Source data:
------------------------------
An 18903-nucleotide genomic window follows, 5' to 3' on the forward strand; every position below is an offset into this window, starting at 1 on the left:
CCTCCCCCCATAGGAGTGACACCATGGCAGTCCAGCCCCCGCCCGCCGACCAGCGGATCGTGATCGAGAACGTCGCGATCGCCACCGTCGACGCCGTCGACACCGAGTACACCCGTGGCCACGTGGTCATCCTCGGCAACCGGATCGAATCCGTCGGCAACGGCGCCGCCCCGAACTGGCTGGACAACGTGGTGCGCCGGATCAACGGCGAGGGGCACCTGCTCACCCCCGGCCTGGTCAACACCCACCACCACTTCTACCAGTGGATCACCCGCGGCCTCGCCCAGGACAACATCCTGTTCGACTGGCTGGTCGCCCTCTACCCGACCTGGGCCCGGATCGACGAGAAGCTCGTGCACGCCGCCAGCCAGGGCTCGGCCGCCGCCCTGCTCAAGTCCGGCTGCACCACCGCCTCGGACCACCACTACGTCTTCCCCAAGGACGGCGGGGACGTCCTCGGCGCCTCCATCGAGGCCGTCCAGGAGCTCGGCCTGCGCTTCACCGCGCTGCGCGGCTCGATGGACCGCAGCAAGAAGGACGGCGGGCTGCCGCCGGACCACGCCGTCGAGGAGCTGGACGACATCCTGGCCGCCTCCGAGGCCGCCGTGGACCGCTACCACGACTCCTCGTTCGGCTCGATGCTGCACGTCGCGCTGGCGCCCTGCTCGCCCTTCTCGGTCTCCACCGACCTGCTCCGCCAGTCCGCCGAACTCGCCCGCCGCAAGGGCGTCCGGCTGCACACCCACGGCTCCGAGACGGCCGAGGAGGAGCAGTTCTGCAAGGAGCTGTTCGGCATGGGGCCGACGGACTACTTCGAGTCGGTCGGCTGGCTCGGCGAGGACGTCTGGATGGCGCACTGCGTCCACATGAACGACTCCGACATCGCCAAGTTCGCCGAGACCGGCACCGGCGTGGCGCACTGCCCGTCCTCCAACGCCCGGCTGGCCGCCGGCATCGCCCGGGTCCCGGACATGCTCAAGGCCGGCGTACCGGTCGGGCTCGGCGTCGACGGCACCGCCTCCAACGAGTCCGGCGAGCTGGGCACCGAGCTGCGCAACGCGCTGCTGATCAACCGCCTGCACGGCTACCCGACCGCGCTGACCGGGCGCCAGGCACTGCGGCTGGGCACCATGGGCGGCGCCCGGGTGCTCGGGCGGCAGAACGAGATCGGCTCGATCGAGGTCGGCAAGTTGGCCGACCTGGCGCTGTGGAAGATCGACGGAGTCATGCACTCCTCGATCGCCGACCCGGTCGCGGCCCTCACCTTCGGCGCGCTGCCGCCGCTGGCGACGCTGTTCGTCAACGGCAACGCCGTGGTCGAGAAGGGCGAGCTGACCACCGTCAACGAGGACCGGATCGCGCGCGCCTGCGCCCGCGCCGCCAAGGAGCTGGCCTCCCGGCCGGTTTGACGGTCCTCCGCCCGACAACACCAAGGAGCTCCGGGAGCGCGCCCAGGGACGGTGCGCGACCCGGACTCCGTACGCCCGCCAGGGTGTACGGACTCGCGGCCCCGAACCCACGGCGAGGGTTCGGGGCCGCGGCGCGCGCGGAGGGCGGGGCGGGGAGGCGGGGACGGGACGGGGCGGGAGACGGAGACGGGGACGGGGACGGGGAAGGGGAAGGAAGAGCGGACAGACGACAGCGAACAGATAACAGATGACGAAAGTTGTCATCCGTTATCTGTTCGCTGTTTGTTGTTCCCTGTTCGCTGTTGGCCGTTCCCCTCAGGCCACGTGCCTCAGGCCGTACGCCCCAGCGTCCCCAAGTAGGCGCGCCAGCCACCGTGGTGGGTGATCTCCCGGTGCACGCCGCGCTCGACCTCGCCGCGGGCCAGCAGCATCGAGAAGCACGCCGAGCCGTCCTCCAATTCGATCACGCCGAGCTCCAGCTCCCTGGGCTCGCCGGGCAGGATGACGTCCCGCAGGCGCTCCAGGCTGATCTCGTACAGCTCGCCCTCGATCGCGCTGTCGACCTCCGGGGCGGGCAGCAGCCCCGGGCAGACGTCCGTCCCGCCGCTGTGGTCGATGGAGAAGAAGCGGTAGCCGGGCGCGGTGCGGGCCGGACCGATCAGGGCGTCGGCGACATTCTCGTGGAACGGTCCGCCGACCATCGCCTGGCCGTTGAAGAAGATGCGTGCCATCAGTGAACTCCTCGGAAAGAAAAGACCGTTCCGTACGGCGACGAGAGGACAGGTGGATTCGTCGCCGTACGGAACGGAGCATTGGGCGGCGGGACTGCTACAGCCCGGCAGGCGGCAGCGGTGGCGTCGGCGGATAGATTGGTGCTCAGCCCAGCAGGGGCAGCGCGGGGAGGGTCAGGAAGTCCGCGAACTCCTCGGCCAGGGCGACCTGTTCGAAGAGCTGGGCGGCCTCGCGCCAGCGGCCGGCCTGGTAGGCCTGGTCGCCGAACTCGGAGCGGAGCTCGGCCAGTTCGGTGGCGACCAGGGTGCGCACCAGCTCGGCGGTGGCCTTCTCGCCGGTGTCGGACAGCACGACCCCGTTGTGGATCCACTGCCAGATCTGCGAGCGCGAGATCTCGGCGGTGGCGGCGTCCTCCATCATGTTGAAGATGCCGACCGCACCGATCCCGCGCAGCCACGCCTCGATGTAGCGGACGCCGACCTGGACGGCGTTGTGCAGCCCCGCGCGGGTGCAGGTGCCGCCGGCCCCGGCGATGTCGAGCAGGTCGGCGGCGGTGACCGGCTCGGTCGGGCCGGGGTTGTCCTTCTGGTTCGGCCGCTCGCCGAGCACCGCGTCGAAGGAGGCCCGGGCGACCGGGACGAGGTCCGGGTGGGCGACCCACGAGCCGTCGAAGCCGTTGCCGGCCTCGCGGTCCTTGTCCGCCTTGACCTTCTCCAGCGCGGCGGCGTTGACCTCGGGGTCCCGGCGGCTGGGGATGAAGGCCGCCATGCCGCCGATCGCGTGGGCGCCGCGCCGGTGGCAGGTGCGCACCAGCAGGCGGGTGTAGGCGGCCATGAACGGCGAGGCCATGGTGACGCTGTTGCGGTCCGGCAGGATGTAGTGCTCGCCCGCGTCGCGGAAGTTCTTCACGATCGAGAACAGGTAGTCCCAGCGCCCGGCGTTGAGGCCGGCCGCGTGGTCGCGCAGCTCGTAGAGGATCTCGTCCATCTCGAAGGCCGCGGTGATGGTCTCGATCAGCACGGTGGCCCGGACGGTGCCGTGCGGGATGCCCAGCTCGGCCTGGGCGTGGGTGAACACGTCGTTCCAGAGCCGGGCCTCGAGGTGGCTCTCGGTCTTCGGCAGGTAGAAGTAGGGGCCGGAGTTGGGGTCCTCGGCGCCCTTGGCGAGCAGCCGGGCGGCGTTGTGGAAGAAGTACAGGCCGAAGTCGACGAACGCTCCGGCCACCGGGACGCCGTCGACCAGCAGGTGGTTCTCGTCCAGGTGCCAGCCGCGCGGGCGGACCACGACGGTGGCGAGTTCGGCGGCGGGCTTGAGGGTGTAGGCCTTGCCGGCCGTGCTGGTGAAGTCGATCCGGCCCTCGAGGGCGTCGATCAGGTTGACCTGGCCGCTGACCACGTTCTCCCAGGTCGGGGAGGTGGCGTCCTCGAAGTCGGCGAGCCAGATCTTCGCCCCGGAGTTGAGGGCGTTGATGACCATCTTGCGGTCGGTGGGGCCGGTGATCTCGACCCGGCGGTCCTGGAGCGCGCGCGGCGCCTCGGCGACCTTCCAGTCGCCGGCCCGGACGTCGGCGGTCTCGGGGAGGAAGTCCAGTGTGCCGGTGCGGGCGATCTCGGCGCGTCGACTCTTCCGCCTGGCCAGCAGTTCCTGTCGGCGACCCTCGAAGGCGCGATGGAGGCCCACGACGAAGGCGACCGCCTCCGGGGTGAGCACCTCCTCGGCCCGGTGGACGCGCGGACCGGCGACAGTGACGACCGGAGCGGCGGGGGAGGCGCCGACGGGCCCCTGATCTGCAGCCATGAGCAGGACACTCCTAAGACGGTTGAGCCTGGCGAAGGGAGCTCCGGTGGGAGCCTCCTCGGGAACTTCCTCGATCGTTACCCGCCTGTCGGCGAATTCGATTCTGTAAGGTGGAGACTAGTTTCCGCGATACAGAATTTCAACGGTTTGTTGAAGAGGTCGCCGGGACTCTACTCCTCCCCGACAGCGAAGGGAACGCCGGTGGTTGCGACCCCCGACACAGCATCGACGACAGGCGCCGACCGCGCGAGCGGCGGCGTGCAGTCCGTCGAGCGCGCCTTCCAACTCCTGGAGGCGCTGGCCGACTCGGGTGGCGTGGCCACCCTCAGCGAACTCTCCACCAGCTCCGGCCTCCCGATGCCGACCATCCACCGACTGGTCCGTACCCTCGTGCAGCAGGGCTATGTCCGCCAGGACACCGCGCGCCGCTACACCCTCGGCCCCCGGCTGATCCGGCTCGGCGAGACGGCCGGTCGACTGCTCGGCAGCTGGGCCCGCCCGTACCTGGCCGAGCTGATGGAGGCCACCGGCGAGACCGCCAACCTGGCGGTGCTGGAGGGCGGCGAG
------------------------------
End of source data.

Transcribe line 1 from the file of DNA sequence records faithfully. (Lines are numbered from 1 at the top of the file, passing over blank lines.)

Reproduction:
An 18903-nucleotide genomic window follows, 5' to 3' on the forward strand; every position below is an offset into this window, starting at 1 on the left: